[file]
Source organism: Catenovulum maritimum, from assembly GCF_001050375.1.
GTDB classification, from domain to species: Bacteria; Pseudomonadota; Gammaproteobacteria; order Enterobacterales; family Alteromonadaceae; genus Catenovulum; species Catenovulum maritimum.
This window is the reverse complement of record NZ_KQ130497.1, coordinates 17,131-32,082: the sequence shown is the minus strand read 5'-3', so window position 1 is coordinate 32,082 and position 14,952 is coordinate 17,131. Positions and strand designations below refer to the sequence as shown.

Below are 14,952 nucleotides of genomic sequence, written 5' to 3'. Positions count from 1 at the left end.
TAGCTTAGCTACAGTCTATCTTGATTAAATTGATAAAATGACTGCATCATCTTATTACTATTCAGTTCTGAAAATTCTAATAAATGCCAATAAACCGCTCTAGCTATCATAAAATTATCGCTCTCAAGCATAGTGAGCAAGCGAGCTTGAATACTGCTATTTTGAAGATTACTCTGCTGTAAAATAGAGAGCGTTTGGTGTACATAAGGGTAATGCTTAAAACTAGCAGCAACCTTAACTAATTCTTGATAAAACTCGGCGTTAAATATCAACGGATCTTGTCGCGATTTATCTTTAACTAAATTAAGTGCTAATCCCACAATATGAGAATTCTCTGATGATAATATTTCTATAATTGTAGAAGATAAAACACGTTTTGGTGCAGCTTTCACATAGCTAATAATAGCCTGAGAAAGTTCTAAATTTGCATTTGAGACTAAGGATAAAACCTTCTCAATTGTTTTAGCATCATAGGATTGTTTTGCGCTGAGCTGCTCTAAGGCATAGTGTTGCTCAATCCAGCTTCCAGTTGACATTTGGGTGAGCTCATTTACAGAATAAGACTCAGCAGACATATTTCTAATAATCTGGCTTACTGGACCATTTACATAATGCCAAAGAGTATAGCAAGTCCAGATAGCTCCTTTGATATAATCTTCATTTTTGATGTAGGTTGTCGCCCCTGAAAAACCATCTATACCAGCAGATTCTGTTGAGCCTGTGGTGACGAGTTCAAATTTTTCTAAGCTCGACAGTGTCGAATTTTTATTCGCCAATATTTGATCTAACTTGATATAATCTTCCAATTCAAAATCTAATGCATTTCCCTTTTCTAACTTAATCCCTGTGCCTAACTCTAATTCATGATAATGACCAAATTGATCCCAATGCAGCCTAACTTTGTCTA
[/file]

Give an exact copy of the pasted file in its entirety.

Source organism: Catenovulum maritimum, from assembly GCF_001050375.1.
GTDB classification, from domain to species: Bacteria; Pseudomonadota; Gammaproteobacteria; order Enterobacterales; family Alteromonadaceae; genus Catenovulum; species Catenovulum maritimum.
This window is the reverse complement of record NZ_KQ130497.1, coordinates 17,131-32,082: the sequence shown is the minus strand read 5'-3', so window position 1 is coordinate 32,082 and position 14,952 is coordinate 17,131. Positions and strand designations below refer to the sequence as shown.

Below are 14,952 nucleotides of genomic sequence, written 5' to 3'. Positions count from 1 at the left end.
TAGCTTAGCTACAGTCTATCTTGATTAAATTGATAAAATGACTGCATCATCTTATTACTATTCAGTTCTGAAAATTCTAATAAATGCCAATAAACCGCTCTAGCTATCATAAAATTATCGCTCTCAAGCATAGTGAGCAAGCGAGCTTGAATACTGCTATTTTGAAGATTACTCTGCTGTAAAATAGAGAGCGTTTGGTGTACATAAGGGTAATGCTTAAAACTAGCAGCAACCTTAACTAATTCTTGATAAAACTCGGCGTTAAATATCAACGGATCTTGTCGCGATTTATCTTTAACTAAATTAAGTGCTAATCCCACAATATGAGAATTCTCTGATGATAATATTTCTATAATTGTAGAAGATAAAACACGTTTTGGTGCAGCTTTCACATAGCTAATAATAGCCTGAGAAAGTTCTAAATTTGCATTTGAGACTAAGGATAAAACCTTCTCAATTGTTTTAGCATCATAGGATTGTTTTGCGCTGAGCTGCTCTAAGGCATAGTGTTGCTCAATCCAGCTTCCAGTTGACATTTGGGTGAGCTCATTTACAGAATAAGACTCAGCAGACATATTTCTAATAATCTGGCTTACTGGACCATTTACATAATGCCAAAGAGTATAGCAAGTCCAGATAGCTCCTTTGATATAATCTTCATTTTTGATGTAGGTTGTCGCCCCTGAAAAACCATCTATACCAGCAGATTCTGTTGAGCCTGTGGTGACGAGTTCAAATTTTTCTAAGCTCGACAGTGTCGAATTTTTATTCGCCAATATTTGATCTAACTTGATATAATCTTCCAATTCAAAATCTAATGCATTTCCCTTTTCTAACTTAATCCCTGTGCCTAACTCTAATTCATGATAATGACCAAATTGATCCCAATGCAGCCTAACTTTGTCTA